Viewer-Engagement Rankings Signal Change for TV Industry

So Many Viewing Options Make Determining Which Shows Drive Fans' Interest More Important

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NEW YORK ( -- Imagine a day when the top 10 TV shows include cult hits such as "Chuck," "Better Off Ted" and "Heroes," but not monoliths such as "American Idol," "NCIS" or "Dancing With the Stars." Actually, you don't have to imagine it at all, because that day has arrived.

When it comes to engagement, or a show's ability to command attention from viewers, "Ted" (3.4 million viewers) trumps "Idol" (average viewership of 50 million across two shows each week). According to Nielsen IAG, the most "engaging" show on TV is ABC's "Lost," followed by "The Middle," also on the Disney network. Tied for third this season, as of April 19, are ABC's "Brothers & Sisters"; NBC's "Chuck"; ABC's "Desperate Housewives"; NBC's "Heroes"; and CBS's "Rules of Engagement" and "The Amazing Race." Rounding out the list are Fox's "24," ABC's "Ted," NBC's "Parenthood," and CBS's "Survivor" and "The Big Bang Theory."

TV and ad executives might scoff, and rightfully so. How can anyone ignore "American Idol" or "Sunday Night Football"?

Such rankings turn the TV model -- in which success comes from attracting the broadest audiences possible at a single moment -- on its ear. Yet as TV outlets start to rely more on viewership that comes from DVR playback, iPhone, iPod and iPad viewing and online streaming, figuring out which shows drive fans to seek them out and watch them no matter where they run is an exercise that's gaining considerable traction.

New industry model?
Determining which shows engage viewers the most is "something that is increasingly important," said Sam Armando, senior VP-director of strategic intelligence at SMGX, a unit of Publicis Groupe's Starcom MediaVest Group. Viewers who pay attention are more likely to follow a program more closely -- and, the theory goes, the commercials that support it.

For decades, advertisers have flocked to those TV shows that are considered the "most-watched," or bring in the greatest number of viewers. Even in these days of so-called "commercial ratings ," in which marketers pay for viewership of commercials, not the show, the most-watched shows inevitably lead to the most-watched ads. To shift to another measure would be tantamount to yanking out the foundation of a house while the structure still rests atop it.

"Just measuring the number of eyeballs in front of a television set is hard enough without trying to measure the intensity of those eyeballs doing the viewing," said Jeff McCall, a professor of media studies at DePauw University, Greencastle, Ind. "Collecting television ratings has always been a rather gross process, and that won't be changed easily. If a move is made in this direction, the ramifications for the TV industry would be quite negative," he said, with advertisers using the smaller crowds attending each show to "deflate the costs of ad buys accordingly."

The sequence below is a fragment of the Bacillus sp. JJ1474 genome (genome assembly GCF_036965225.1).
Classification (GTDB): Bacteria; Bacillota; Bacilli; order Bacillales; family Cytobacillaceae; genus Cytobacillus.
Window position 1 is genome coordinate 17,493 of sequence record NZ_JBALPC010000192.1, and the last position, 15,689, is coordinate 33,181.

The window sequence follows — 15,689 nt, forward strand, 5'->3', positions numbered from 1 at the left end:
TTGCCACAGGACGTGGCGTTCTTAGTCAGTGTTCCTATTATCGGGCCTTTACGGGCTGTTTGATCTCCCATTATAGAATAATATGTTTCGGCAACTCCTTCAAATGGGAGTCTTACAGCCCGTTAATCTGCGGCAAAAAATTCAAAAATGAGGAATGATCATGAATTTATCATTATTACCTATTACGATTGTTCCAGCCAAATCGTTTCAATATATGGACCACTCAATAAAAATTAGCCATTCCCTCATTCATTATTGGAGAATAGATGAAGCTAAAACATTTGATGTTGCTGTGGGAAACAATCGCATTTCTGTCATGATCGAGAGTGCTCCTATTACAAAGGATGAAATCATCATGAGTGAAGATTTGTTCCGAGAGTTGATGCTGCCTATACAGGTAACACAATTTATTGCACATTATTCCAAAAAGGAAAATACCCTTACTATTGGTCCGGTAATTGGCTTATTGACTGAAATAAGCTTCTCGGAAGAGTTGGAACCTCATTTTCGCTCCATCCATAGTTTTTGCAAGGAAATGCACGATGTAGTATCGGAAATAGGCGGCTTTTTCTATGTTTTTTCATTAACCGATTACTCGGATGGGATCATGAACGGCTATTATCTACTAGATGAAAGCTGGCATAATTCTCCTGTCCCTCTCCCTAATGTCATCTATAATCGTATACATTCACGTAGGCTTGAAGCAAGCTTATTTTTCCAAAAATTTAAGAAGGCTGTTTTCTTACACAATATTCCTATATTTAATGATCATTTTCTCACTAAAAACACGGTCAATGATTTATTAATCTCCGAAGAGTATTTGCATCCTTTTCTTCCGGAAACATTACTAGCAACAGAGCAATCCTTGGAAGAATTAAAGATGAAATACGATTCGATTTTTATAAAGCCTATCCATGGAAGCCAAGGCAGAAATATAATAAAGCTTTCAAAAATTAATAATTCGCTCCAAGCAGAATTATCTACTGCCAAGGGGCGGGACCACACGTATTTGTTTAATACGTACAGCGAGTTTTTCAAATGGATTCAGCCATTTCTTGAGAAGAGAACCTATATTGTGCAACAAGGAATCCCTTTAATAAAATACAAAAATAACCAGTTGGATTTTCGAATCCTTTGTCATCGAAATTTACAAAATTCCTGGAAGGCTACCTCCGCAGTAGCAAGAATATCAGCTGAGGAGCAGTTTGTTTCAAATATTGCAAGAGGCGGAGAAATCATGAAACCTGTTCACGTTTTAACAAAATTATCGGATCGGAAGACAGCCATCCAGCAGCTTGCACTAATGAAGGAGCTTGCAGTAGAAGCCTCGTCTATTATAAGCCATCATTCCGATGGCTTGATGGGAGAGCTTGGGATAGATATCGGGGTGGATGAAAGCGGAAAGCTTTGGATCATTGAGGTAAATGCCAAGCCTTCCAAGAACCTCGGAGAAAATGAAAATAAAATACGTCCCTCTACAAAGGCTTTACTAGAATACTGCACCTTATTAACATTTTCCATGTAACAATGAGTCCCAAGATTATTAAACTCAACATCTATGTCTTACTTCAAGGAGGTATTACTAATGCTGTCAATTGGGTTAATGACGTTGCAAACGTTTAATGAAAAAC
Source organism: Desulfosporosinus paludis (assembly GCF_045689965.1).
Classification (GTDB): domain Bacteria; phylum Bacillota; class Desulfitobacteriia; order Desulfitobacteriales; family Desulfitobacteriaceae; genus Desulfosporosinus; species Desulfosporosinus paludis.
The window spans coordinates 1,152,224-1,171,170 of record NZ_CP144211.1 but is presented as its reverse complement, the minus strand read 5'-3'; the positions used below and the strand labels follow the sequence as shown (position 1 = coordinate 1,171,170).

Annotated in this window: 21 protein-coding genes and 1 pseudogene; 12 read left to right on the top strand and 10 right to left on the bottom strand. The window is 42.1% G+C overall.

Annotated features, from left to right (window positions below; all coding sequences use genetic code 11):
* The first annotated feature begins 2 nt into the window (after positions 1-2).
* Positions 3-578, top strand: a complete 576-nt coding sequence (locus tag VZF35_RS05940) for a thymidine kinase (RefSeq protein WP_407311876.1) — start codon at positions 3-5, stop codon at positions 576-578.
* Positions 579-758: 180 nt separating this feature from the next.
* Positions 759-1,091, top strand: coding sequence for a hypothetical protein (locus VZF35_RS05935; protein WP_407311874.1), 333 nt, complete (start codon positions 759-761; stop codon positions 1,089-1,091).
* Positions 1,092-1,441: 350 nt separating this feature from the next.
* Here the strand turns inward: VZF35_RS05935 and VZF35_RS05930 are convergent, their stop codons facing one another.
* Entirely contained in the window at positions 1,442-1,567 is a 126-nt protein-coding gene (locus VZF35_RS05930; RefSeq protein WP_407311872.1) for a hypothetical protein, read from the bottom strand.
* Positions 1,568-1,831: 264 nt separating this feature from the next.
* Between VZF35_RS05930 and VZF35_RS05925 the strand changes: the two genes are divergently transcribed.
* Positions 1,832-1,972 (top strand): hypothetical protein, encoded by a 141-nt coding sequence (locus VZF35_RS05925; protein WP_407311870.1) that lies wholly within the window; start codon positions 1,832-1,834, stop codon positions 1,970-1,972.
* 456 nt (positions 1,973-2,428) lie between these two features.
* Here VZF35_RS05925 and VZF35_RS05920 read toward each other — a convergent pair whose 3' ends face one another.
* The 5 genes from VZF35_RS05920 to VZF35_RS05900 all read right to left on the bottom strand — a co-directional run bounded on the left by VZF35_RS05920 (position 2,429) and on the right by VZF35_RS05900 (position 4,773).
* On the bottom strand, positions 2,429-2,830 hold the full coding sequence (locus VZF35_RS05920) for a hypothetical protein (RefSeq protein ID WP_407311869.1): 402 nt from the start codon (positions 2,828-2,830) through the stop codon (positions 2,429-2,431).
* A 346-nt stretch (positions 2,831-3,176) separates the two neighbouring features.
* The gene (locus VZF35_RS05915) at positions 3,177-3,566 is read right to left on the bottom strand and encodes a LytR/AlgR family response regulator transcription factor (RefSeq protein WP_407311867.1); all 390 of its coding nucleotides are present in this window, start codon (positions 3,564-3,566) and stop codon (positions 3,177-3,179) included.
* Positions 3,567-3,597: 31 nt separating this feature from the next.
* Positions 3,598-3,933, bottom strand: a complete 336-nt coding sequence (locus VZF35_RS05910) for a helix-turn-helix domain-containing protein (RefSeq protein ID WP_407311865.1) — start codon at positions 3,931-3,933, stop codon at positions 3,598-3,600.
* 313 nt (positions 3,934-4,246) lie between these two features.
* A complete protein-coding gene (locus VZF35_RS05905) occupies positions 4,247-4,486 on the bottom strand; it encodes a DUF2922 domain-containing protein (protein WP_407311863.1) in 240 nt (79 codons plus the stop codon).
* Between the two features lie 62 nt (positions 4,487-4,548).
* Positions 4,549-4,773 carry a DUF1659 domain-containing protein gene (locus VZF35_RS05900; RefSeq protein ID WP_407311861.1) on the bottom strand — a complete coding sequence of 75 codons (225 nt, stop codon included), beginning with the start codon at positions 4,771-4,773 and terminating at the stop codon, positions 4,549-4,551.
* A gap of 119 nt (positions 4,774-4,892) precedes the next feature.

Yet, as TV audiences start to splinter around any number of new viewing opportunities, there's increased interest in finding those programs that command the most attention from the viewers who tune in -- no matter how large their number may be.

An "engagement" measure "will never replace the fundamental ratings ," but it will definitely have a place in the mix, said Alan Wurtzel, president-research and media development at NBC Universal.

What NBC's doing
Nielsen IAG's rankings -- which come from examining viewer recollection of and reaction to programs, product placements, promotions and commercials -- have already been the basis for ad pacts. In 2006, NBC struck a deal with Toyota Motor under which the network had to prove viewers paid attention to and could remember details about a TV show. If the shows didn't meet a previously agreed upon level of "engagement," Toyota would receive extra ad time, also known as a "make good," or have ads placed against shows that spurred higher levels of attention.

While "stable" and "valuable," the IAG measure should not be used as a sole criteria by advertisers, said David Poltrack, chief research officer at CBS Corp., as it can vary depending on the type of show being watched and the questions IAG panel respondents must answer.

Engagement levels also don't appear to predict success in all cases. While five programs that made the IAG most-engaging list for the 2008-2009 season also appear in the one measuring the 2009-2010 season to date, where's CW's "Reaper," which was the top of last season's list? Or CBS's "Harper's Island" or "Worst Week," all of which have been canceled?

Perhaps the goal in future times will be to have a show that is both widely viewed and highly engaging. If that were the case, "Desperate Housewives" and "Big Bang Theory" would hit the sweet spot -- they appear on both the "most engaged" and "most watched" lists.

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